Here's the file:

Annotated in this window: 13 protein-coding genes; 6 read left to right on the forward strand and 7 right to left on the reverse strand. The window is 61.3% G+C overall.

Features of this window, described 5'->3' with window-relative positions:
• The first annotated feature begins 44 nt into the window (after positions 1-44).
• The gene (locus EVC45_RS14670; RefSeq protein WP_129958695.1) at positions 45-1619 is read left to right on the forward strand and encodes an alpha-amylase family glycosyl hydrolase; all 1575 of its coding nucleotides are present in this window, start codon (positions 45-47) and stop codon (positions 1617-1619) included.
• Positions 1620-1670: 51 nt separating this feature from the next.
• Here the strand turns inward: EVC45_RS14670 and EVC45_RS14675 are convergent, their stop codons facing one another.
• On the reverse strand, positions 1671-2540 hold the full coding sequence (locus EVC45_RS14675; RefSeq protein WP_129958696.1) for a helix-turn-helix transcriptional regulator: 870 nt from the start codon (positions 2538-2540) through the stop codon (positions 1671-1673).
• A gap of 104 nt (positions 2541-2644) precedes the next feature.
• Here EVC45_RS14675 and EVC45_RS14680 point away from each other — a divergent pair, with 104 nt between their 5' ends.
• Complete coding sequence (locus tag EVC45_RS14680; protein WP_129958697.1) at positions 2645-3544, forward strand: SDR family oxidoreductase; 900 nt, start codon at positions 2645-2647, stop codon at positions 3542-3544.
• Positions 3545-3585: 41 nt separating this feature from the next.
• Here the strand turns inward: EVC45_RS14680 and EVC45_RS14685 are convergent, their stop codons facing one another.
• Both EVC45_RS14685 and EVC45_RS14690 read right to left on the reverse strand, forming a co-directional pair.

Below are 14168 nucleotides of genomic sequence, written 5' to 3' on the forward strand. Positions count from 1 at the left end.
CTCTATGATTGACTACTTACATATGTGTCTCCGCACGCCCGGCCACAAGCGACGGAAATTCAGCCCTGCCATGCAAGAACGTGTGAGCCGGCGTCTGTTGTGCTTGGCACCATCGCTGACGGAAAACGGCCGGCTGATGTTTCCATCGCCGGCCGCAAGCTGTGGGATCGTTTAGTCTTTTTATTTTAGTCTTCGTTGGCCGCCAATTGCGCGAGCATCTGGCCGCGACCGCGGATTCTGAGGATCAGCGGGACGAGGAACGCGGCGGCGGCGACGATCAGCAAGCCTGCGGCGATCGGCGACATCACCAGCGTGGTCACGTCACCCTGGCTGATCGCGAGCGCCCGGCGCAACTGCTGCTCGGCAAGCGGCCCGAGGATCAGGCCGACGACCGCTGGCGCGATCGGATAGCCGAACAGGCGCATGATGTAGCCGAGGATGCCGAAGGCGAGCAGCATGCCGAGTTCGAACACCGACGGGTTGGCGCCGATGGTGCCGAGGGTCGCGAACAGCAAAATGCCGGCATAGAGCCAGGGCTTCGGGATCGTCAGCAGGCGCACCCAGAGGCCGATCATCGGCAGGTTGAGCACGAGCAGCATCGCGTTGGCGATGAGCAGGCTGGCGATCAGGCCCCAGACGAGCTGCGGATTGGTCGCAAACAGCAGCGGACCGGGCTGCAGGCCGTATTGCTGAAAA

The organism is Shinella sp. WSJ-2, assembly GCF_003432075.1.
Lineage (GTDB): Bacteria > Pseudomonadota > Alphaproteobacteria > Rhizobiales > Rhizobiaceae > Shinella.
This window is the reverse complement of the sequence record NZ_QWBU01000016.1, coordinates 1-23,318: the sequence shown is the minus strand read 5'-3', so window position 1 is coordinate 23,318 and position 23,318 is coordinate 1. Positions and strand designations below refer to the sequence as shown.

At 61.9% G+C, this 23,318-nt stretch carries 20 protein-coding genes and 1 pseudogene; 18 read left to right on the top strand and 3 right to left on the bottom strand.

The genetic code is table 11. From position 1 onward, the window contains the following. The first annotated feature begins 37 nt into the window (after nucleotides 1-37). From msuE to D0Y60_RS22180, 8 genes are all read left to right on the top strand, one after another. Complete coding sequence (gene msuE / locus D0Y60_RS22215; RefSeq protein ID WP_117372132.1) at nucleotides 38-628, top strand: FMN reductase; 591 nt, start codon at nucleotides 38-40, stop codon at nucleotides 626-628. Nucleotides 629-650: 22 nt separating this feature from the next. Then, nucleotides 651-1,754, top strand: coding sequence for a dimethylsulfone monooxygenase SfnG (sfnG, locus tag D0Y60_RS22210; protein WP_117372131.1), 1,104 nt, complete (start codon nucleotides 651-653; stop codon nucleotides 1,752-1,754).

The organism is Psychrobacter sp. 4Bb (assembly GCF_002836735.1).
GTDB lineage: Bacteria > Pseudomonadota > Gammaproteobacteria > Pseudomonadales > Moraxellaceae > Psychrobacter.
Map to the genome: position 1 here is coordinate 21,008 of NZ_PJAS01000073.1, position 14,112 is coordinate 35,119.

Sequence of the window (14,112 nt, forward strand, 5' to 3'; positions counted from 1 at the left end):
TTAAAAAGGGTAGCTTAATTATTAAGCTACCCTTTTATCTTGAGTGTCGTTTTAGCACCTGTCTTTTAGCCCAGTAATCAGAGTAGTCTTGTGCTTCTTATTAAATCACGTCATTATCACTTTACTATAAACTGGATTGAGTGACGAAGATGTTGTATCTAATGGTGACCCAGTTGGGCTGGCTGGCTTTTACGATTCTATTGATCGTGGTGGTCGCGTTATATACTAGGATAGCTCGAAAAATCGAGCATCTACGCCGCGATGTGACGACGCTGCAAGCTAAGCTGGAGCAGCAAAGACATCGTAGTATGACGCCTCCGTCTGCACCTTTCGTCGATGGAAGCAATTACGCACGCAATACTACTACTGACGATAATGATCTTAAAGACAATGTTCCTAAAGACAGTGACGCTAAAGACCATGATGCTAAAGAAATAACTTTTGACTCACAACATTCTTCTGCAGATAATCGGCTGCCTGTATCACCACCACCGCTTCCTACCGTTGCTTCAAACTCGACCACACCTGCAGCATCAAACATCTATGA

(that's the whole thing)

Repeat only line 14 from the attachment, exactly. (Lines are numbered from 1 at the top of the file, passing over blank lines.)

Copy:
Below are 14168 nucleotides of genomic sequence, written 5' to 3' on the forward strand. Positions count from 1 at the left end.